Lauren McLaughlin Cycles Back to Jack & Jill

Late last week, I went out to Brooklyn to chat with Lauren McLaughlin about her two YA novels, Cycler and (Re)Cycler, which are about a teenage girl, Jill McTeague, who instead of getting a period transforms for several days every month into a boy, who has established a separate identity for himself as “Jack” despite (or maybe beacuse of) the efforts of Jill and her parents to keep him contained. I started out by asking McLaughlin about the ways in which, after essentially behaving as pure unreconstructed id in the first novel, Jack begins to develop a more nuanced personality in (Re)Cycler

It’s fairly easy to interpret the two novels as an extended allegory about teens struggling with queer identity in general and trans identity in particular, but McLaughlin observes that many other teen readers could identify with Jill’s turmoil in the first novel, as she’s fundamentally “a girl who is desperately trying to hide a secret” about herself that causes her shame and, like any adolescent, “[she's] not complete yet. She’s still in the process of inventing herself.” She admits, though, that Jack was her favorite character to write; with Cycler especially, “Jill, as the main point of view character, was harder for me to know. It took several drafts before I felt like I understood her.”

Could that mean, I suggested, that if she were to return to the characters, later novels could bring Jack even further into the foreground than (Re)Cycler? It’s a tricky question, she said, and not just because it would mean tampering with the biological link to Jill’s monthly cycle that defines their relationship. She’s given the various possibilities a lot of thought, and it’s an almost “existential” problem: “If I were to combine them into one character,” she offered, pondering one option, “does that mean that one of them is no longer part of the story? Or could they become somebody else entirely?”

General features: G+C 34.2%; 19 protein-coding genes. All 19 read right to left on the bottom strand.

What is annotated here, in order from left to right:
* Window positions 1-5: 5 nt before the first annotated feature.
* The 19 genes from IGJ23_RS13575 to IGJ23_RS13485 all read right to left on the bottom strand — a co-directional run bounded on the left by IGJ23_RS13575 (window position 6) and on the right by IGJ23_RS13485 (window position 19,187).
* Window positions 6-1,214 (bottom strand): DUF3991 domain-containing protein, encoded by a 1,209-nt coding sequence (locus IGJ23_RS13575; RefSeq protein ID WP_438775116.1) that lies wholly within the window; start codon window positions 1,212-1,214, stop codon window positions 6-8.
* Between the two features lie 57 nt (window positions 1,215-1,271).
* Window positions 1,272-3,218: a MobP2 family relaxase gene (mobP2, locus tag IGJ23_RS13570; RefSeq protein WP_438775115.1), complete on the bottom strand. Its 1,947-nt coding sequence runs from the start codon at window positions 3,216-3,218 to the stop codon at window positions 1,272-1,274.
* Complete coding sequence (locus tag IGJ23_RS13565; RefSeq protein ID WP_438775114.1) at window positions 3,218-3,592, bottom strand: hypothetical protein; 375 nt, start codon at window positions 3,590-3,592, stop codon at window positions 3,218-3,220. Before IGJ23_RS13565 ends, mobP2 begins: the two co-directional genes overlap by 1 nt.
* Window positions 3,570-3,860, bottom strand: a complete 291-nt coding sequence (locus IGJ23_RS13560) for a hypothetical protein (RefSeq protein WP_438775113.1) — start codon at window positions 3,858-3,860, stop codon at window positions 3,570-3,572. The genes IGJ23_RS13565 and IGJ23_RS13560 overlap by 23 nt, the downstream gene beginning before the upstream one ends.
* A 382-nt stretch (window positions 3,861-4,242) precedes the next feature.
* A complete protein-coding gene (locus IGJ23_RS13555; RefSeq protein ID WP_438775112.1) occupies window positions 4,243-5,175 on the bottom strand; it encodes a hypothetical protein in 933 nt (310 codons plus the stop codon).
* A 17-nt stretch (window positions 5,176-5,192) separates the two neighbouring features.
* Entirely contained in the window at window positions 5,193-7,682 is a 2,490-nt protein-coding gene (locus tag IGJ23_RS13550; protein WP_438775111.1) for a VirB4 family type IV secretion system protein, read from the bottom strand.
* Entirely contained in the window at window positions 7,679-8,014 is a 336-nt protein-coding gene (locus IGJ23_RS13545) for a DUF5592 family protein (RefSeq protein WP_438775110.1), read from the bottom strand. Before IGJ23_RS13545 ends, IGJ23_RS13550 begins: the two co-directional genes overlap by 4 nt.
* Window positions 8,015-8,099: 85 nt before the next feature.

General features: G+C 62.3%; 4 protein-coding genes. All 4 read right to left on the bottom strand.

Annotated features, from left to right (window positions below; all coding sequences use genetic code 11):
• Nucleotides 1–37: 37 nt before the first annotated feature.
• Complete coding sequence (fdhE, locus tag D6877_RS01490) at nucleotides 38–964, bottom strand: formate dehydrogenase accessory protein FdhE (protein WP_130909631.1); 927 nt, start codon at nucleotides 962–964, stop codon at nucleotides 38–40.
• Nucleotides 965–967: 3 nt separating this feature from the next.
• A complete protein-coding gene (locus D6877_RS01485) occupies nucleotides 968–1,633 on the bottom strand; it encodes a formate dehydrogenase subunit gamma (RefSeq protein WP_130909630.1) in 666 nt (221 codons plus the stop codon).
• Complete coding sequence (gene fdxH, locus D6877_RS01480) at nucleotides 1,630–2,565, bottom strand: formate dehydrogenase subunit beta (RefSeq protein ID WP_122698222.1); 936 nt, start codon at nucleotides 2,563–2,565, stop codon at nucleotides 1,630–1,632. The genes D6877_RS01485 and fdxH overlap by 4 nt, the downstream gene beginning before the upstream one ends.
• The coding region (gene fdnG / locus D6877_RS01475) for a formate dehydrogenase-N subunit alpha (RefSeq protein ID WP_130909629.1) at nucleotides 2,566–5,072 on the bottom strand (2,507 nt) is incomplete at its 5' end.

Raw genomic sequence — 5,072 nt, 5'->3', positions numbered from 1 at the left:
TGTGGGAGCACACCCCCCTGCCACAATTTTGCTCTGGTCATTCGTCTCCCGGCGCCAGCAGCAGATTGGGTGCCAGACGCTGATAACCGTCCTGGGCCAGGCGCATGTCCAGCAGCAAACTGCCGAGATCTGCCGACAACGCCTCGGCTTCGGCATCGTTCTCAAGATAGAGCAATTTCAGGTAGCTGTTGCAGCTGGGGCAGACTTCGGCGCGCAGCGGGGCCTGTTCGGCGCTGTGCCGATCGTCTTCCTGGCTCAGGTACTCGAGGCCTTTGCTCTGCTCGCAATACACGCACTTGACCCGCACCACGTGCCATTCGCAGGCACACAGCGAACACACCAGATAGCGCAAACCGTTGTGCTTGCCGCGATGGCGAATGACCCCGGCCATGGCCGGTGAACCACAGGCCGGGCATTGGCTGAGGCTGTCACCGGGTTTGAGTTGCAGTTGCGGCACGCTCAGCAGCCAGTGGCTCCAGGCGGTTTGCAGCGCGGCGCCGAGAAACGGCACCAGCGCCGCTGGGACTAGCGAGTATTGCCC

I also wondered if McLaughlin was a Ranma 1/2 fan, but she swears she’s never seen it. “People have been asking me about it more and more, though,” she said. “I really need to catch up with it at some point.”

(By the way, this was the penultimate stop on a week-long blog tour for McLaughlin; if you want to read more, be sure to check out some of her other appearances.)

FacebookTwitterTumblrGoogle+Blogger PostRedditEvernoteSlashdotDeliciousStumbleUponEmailShare/Bookmark

23 November 2009 | interviews |

Come Meet Jeff, Jeffrey, & Geoff at Borders!

borders-city-event.jpg

Tomorrow (Saturday, November 21) I’ll be moderating a discussion with Jeff VanderMeer, Jeffrey Ford, and Geoff Manaugh of BLDGBLOG to talk about some interesting intersections between fantasy/science-fiction and life in the big city. It’s going to be a free-floating conversation, really: We’ll talk about imaginary cities like Jeff’s Ambergris or Jeffrey’s Well-Built City, and urban planning theory—realized or unrealized—which is crucial to Geoff’s The BLDGBLOG Book. So we’ll probably hit upon J.G. Ballard at some point, and I wouldn’t mind if Mervyn Peake came up, but honestly you should just come join us and see what happens. It’ll be at the Borders at the Time Warner Center at Columbus Circle; we’ll start at 5 p.m. with some short readings and move into the conversation from there, and then I’m told we might conceivably go drinking afterwards.

20 November 2009 | events |

Next Page »